In 2009, Jim Stingl, a columnist at the Milwaukee Journal Sentinel, finally caught up to her. It turned out that, yes, Marijuana Pepsi really was her legal name, and her mother had chosen it over her father’s objections.
“She said that she knew when I was born that you could take this name and go around the world with it,” Vandyck, who at the time was using her ex-husband’s last name, told him. “At the time as a child, I’m thinking yeah, right. You named my older sister Kimberly. You named my younger sister Robin.”
Pepsi, her middle name, was what many of her close friends and family members called her. But in school, and, later, at work, she was Marijuana Jackson. The rumors about the name’s origins weren’t too far off: Her parents were “products of the post-Woodstock era when reefer was rampant,” the Journal Sentinel reported. Her aunt, Mayetta Jackson, told the paper that cannabis was everywhere in 1972, the year that Marijuana was born, and after smoking, the couple liked to cool off with a sweet, fizzy can of Pepsi.
“I thought it was crazy,” Mayetta Jackson said of the name, “but they were such fun-loving people that it suited them.”
The couple’s marriage disintegrated after young Marijuana’s father became a Jehovah’s Witness and eventually moved to Chicago. Meanwhile, back in Beloit, the preteen struggled with a difficult home life and relentless teasing because of her name.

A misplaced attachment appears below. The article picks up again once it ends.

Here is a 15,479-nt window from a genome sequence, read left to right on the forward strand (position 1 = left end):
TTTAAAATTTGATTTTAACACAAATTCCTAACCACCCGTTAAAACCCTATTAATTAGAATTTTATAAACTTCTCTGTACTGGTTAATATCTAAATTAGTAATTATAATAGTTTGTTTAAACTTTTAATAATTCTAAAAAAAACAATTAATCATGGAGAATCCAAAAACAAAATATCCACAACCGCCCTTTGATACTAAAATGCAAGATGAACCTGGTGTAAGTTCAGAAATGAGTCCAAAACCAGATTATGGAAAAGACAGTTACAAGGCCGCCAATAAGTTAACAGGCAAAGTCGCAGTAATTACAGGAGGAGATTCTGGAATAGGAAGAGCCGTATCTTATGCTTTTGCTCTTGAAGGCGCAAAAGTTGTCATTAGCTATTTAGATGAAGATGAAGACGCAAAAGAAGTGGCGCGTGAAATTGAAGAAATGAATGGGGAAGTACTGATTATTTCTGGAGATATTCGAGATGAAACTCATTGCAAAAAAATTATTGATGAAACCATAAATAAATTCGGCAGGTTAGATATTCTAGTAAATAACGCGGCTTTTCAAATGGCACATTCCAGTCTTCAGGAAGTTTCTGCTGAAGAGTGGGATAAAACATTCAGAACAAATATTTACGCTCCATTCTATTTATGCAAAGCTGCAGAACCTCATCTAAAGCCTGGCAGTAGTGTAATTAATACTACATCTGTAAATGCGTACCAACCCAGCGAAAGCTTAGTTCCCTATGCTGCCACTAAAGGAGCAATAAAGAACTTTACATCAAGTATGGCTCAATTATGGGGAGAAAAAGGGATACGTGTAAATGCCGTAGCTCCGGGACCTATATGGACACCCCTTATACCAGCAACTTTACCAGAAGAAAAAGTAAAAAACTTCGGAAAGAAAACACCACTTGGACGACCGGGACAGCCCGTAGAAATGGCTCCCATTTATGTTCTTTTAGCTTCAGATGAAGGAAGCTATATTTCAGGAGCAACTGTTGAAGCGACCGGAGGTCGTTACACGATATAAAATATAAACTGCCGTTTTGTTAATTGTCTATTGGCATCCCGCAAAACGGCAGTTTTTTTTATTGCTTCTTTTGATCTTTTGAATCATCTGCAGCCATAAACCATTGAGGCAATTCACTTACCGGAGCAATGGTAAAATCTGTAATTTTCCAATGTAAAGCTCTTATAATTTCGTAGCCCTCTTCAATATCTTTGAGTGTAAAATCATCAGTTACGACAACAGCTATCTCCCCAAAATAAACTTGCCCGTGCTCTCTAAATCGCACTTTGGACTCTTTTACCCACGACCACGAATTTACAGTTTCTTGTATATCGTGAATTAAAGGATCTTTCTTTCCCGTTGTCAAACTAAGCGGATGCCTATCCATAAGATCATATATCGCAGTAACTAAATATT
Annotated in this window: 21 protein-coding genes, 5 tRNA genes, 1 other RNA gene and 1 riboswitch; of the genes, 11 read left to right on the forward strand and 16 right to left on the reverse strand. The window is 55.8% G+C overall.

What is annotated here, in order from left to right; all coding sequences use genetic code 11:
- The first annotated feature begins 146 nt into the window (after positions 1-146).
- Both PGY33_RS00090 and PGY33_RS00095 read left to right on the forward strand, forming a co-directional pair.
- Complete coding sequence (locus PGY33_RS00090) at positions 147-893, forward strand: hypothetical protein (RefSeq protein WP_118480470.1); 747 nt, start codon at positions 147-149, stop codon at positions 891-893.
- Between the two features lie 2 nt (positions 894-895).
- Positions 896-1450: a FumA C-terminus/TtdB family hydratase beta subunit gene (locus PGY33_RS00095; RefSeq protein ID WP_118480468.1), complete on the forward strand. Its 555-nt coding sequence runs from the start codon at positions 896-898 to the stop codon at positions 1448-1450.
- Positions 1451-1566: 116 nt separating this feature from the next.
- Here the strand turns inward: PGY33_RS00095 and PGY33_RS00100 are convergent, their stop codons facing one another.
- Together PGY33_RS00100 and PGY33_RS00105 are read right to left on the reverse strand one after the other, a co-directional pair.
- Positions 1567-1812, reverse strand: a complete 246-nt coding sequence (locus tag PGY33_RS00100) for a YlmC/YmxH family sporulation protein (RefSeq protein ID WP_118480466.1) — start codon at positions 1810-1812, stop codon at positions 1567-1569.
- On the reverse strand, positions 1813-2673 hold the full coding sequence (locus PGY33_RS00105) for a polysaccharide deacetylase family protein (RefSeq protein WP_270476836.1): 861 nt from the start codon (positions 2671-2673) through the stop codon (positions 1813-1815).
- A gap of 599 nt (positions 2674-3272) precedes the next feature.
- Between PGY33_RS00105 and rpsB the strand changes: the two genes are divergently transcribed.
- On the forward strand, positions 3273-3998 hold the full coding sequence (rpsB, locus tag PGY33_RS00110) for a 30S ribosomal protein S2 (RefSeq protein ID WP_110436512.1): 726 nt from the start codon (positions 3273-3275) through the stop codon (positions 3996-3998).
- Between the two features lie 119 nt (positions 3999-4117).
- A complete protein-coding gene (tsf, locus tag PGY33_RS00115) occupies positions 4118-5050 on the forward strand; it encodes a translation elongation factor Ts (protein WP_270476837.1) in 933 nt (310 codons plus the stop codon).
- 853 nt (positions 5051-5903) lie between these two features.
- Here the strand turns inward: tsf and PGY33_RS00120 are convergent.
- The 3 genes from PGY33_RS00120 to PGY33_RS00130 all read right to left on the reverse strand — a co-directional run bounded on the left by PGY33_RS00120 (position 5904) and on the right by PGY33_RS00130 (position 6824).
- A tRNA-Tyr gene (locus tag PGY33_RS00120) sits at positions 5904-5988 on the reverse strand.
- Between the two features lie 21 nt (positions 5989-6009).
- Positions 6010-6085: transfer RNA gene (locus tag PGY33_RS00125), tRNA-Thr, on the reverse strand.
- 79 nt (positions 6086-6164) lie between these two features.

“Every single class, the teacher is taking attendance out loud,” she told the Journal Sentinel. “And as they slowly get down through the J’s, I’m just like, here it comes. ‘Marianna? Marijuana?’ And all the students turn to see who it is.”
But by the time she was in high school, the tables had turned. Other teenagers told her that they were jealous of her name, and wanted to name their own children after her. “I hear that so much and I go, Lord, please don’t do that to that child,” she said.
Her life was improving in other ways, too. At 15, she left her unstable home situation behind, taking just a few possessions in a pillowcase. Relying on family members and friends for a place to stay, she rededicated herself to school and stopped cutting class, and saw her grade-point average skyrocket. At her high school graduation in 1990, she was named the most improved student and awarded a $12,000 scholarship to the University of Wisconsin at Whitewater, the Journal Sentinel reported.
“They could make a movie about her,” Carlton Jenkins, who taught at Beloit Memorial High School in the 1980s and later became its principal, told the paper. “I could almost write a book on Marijuana myself in terms of a young student who’s been so resilient and taken even her name and made it into a positive. We’re so very proud of her. She’s exactly what any kid in America needs to know about someone who can truly make it if they put their mind to it.”